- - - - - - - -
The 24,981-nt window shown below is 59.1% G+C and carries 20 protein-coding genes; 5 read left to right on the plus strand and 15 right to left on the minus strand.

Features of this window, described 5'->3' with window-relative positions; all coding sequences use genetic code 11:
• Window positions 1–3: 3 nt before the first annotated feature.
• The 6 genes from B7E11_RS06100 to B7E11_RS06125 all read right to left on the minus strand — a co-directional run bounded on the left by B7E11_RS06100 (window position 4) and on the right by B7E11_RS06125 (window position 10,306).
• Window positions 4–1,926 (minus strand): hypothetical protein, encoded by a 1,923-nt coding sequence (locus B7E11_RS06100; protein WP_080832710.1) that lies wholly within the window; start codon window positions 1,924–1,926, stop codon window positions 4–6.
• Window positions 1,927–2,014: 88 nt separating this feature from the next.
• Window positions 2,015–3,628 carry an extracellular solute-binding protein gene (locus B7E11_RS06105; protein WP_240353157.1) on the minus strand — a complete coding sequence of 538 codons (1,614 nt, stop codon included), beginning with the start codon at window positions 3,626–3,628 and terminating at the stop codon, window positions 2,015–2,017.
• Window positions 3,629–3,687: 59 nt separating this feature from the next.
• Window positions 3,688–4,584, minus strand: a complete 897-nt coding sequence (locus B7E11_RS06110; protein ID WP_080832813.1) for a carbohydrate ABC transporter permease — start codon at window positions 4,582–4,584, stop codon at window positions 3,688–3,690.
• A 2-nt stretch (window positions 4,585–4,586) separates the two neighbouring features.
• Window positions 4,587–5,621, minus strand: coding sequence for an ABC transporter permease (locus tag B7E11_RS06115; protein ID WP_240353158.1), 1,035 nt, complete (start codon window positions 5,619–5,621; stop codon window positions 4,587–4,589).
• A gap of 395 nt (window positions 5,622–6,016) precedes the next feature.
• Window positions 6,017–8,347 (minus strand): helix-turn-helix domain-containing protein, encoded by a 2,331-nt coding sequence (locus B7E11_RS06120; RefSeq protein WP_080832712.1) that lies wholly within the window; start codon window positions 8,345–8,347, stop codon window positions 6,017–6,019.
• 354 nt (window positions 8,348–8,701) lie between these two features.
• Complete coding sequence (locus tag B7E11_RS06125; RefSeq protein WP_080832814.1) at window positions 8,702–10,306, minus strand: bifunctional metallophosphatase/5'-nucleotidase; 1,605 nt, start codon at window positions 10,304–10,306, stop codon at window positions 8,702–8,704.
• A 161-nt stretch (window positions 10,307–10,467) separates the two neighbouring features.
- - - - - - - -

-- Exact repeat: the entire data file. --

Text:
The 24,981-nt window shown below is 59.1% G+C and carries 20 protein-coding genes; 5 read left to right on the plus strand and 15 right to left on the minus strand.

Features of this window, described 5'->3' with window-relative positions; all coding sequences use genetic code 11:
• Window positions 1–3: 3 nt before the first annotated feature.
• The 6 genes from B7E11_RS06100 to B7E11_RS06125 all read right to left on the minus strand — a co-directional run bounded on the left by B7E11_RS06100 (window position 4) and on the right by B7E11_RS06125 (window position 10,306).
• Window positions 4–1,926 (minus strand): hypothetical protein, encoded by a 1,923-nt coding sequence (locus B7E11_RS06100; protein WP_080832710.1) that lies wholly within the window; start codon window positions 1,924–1,926, stop codon window positions 4–6.
• Window positions 1,927–2,014: 88 nt separating this feature from the next.
• Window positions 2,015–3,628 carry an extracellular solute-binding protein gene (locus B7E11_RS06105; protein WP_240353157.1) on the minus strand — a complete coding sequence of 538 codons (1,614 nt, stop codon included), beginning with the start codon at window positions 3,626–3,628 and terminating at the stop codon, window positions 2,015–2,017.
• Window positions 3,629–3,687: 59 nt separating this feature from the next.
• Window positions 3,688–4,584, minus strand: a complete 897-nt coding sequence (locus B7E11_RS06110; protein ID WP_080832813.1) for a carbohydrate ABC transporter permease — start codon at window positions 4,582–4,584, stop codon at window positions 3,688–3,690.
• A 2-nt stretch (window positions 4,585–4,586) separates the two neighbouring features.
• Window positions 4,587–5,621, minus strand: coding sequence for an ABC transporter permease (locus tag B7E11_RS06115; protein ID WP_240353158.1), 1,035 nt, complete (start codon window positions 5,619–5,621; stop codon window positions 4,587–4,589).
• A gap of 395 nt (window positions 5,622–6,016) precedes the next feature.
• Window positions 6,017–8,347 (minus strand): helix-turn-helix domain-containing protein, encoded by a 2,331-nt coding sequence (locus B7E11_RS06120; RefSeq protein WP_080832712.1) that lies wholly within the window; start codon window positions 8,345–8,347, stop codon window positions 6,017–6,019.
• 354 nt (window positions 8,348–8,701) lie between these two features.
• Complete coding sequence (locus tag B7E11_RS06125; RefSeq protein WP_080832814.1) at window positions 8,702–10,306, minus strand: bifunctional metallophosphatase/5'-nucleotidase; 1,605 nt, start codon at window positions 10,304–10,306, stop codon at window positions 8,702–8,704.
• A 161-nt stretch (window positions 10,307–10,467) separates the two neighbouring features.